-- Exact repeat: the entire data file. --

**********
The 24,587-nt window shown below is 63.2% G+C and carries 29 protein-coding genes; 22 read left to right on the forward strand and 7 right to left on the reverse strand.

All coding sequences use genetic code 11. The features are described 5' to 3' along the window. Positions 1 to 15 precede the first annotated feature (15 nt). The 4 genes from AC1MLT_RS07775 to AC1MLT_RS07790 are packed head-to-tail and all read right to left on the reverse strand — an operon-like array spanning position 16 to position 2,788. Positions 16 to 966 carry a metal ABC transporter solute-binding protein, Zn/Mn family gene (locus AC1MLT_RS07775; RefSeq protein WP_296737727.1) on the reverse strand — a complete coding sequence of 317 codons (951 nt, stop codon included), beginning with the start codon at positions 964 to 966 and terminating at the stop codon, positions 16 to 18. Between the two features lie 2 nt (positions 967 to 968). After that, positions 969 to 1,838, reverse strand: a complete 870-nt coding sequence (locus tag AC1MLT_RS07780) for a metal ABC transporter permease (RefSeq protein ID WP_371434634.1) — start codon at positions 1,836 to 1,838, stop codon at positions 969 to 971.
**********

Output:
The 24,587-nt window shown below is 63.2% G+C and carries 29 protein-coding genes; 22 read left to right on the forward strand and 7 right to left on the reverse strand.

All coding sequences use genetic code 11. The features are described 5' to 3' along the window. Positions 1 to 15 precede the first annotated feature (15 nt). The 4 genes from AC1MLT_RS07775 to AC1MLT_RS07790 are packed head-to-tail and all read right to left on the reverse strand — an operon-like array spanning position 16 to position 2,788. Positions 16 to 966 carry a metal ABC transporter solute-binding protein, Zn/Mn family gene (locus AC1MLT_RS07775; RefSeq protein WP_296737727.1) on the reverse strand — a complete coding sequence of 317 codons (951 nt, stop codon included), beginning with the start codon at positions 964 to 966 and terminating at the stop codon, positions 16 to 18. Between the two features lie 2 nt (positions 967 to 968). After that, positions 969 to 1,838, reverse strand: a complete 870-nt coding sequence (locus tag AC1MLT_RS07780) for a metal ABC transporter permease (RefSeq protein ID WP_371434634.1) — start codon at positions 1,836 to 1,838, stop codon at positions 969 to 971.